Home Lifestyle Triple Threat Cute Alert: North Carolina Zoo announces birth of sand cat...

Triple Threat Cute Alert: North Carolina Zoo announces birth of sand cat kittens

A litter of three sand cat kittens were born May 11. Photo by N.C. Zoo

ASHEBORO — The North Carolina Zoo is excited to announce yet another recent birth: three sand cat kittens (sexes unknown at this time) were born on May 11. Small enough to fit into the palm of your hand, the kittens were born to first-time mother Sahara, 3, and father Cosmo, 9.

It marks the third birth at the Zoo in less than two weeks. On May 20, a giraffe calf (male) was born, and a chimpanzee infant (male) was born on May 21.

Click here to read about the giraffe.

Click here to read about the chimp.

This marks the first litter for the sand cat pair. Cosmo previously fathered daughter Layla, now living at the Greensboro Science Center. The Zoo plans to offer a public naming poll for the kittens. Details will be announced soon on the Zoo’s social media channels and website.

The mom and triplets are doing well. The trio are beginning to explore their surroundings in the Desert Habitat. Lucky guests may be able to catch a glimpse of them in the coming days.

Though they appear adorable with big ears, eyes, and petite frame, looks can be deceiving. Zookeepers are quick to tell you they are wild, ferocious animals that should never be kept as pets.

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These small and mighty hunters kill venomous snakes in the desert. They are the only cats to live exclusively in desert environments.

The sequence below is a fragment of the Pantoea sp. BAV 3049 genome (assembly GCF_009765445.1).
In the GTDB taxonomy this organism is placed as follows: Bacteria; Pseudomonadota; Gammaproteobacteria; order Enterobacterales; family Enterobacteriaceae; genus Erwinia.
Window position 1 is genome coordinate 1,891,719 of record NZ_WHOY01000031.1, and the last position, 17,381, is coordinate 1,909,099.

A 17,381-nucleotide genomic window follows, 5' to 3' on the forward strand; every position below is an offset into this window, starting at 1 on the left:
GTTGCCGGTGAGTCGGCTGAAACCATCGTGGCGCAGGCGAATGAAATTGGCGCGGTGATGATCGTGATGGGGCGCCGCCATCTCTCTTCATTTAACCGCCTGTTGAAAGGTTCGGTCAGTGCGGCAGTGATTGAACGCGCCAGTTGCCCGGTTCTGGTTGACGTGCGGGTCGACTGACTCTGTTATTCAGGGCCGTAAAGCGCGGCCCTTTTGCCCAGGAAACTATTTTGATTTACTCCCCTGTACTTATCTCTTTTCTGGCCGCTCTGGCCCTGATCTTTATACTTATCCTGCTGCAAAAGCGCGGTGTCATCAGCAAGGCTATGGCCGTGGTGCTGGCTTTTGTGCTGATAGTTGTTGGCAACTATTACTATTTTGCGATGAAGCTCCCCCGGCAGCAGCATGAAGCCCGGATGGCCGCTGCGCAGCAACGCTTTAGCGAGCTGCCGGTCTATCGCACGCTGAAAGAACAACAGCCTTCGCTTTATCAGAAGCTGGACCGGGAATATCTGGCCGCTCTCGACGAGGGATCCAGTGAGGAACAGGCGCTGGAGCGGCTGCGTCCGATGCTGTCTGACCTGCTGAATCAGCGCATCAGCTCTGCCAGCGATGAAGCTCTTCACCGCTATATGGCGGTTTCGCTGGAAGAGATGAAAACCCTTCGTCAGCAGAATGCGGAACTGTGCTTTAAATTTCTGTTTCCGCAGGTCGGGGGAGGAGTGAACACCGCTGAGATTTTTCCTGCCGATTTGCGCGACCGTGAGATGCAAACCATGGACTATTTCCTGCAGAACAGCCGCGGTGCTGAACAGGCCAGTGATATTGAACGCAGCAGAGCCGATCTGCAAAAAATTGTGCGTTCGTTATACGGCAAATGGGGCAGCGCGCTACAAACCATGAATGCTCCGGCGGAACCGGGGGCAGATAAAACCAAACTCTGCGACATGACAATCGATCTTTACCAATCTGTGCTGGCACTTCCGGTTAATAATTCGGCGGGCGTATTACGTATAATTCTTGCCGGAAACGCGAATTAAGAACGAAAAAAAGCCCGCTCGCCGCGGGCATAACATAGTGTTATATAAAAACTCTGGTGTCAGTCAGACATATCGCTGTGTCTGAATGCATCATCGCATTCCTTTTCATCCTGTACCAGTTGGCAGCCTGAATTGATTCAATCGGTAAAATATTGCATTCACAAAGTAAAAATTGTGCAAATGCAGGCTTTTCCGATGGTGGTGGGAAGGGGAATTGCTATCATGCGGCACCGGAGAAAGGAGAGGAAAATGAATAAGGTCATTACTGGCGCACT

Cosmo and Sahara were paired as a part of the Sand Cat Species Survival Plan and the Association of Zoos and Aquariums, which aims to maintain a healthy and genetically diverse population of sand cats to increase their numbers. More than 50 sand cats live at over 20 AZA institutions.

Sand cats are native to the deserts of North Africa, the Arabian Peninsula, and Asia. Nocturnal in nature, they quickly adapt to the extreme climate of desert environments with very hot and cold temperatures.

Sand cats are rarely sighted in the wild because they live in remote landscapes, hunt at night to avoid the desert heat, and are secretive in nature, which makes it challenging to study them. The size of the population and lifespan in the wild is unknown.

The sand cat is one of the world’s smallest feline species, weighing from four to eight pounds and measuring, on average, 20 inches long. The gestation period is around 60 days. Under human care, a sand cat can live to be 13 years old.

The cats have an exceptionally keen sense of hearing, which they use to detect animals under the sand and use their excellent digging skills to capture their prey quickly.